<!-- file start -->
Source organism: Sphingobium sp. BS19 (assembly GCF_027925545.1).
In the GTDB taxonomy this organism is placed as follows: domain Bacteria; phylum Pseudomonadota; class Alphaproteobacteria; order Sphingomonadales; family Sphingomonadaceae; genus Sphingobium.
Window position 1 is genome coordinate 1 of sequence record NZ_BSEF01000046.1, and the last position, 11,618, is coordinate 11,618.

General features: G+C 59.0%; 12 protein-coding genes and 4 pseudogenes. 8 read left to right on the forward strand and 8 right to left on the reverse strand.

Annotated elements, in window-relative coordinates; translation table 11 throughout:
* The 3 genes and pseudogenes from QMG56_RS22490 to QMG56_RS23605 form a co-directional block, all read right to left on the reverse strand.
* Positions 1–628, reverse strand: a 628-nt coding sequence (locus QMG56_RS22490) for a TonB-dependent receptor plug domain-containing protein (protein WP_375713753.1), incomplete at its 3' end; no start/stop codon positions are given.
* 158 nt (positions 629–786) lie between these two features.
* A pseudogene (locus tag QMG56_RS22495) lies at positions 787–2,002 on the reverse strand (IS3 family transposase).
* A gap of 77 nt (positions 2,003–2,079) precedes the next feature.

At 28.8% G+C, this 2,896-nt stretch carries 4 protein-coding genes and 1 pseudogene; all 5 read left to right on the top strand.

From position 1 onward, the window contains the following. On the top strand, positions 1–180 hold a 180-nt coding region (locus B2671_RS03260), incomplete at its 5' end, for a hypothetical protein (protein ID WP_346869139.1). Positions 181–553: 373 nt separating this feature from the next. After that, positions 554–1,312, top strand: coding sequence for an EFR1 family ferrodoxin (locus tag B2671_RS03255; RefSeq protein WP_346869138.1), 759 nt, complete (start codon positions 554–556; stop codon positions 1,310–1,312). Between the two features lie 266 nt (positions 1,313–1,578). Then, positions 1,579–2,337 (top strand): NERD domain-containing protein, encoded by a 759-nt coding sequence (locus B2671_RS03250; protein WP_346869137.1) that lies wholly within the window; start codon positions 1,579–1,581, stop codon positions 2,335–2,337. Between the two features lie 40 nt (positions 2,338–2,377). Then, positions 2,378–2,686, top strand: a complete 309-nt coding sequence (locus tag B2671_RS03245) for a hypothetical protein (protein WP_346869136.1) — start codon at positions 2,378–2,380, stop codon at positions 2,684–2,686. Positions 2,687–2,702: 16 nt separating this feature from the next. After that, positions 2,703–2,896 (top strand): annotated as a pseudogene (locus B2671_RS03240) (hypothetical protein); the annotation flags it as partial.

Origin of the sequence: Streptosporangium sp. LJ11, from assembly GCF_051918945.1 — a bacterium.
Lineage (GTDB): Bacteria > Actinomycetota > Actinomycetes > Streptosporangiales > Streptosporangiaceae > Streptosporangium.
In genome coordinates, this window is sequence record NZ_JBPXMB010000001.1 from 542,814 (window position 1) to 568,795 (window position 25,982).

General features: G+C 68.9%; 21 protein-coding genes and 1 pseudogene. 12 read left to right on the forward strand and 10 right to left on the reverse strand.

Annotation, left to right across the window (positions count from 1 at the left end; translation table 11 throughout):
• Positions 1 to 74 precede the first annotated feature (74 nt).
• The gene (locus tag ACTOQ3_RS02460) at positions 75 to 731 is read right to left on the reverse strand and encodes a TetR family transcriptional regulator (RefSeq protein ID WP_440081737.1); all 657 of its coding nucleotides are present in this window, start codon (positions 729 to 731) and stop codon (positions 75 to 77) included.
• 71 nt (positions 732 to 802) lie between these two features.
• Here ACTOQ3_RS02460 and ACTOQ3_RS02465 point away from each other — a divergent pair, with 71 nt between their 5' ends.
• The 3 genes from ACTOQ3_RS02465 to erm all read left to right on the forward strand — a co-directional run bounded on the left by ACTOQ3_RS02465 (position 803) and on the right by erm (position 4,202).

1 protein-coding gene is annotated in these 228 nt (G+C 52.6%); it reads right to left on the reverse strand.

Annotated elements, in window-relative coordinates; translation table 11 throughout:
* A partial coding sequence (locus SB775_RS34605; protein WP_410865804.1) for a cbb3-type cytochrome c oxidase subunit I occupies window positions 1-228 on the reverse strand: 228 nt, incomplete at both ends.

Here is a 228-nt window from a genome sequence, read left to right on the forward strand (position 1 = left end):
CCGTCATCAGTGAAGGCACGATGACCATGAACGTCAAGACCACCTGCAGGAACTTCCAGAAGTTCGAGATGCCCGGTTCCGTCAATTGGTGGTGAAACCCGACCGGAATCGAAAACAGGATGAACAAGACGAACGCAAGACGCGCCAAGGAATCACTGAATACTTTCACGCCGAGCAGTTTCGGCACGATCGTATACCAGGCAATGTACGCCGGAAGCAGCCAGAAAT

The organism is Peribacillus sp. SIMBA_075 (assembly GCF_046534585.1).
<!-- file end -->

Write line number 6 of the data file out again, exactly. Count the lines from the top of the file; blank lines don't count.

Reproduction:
* The 3 genes and pseudogenes from QMG56_RS22490 to QMG56_RS23605 form a co-directional block, all read right to left on the reverse strand.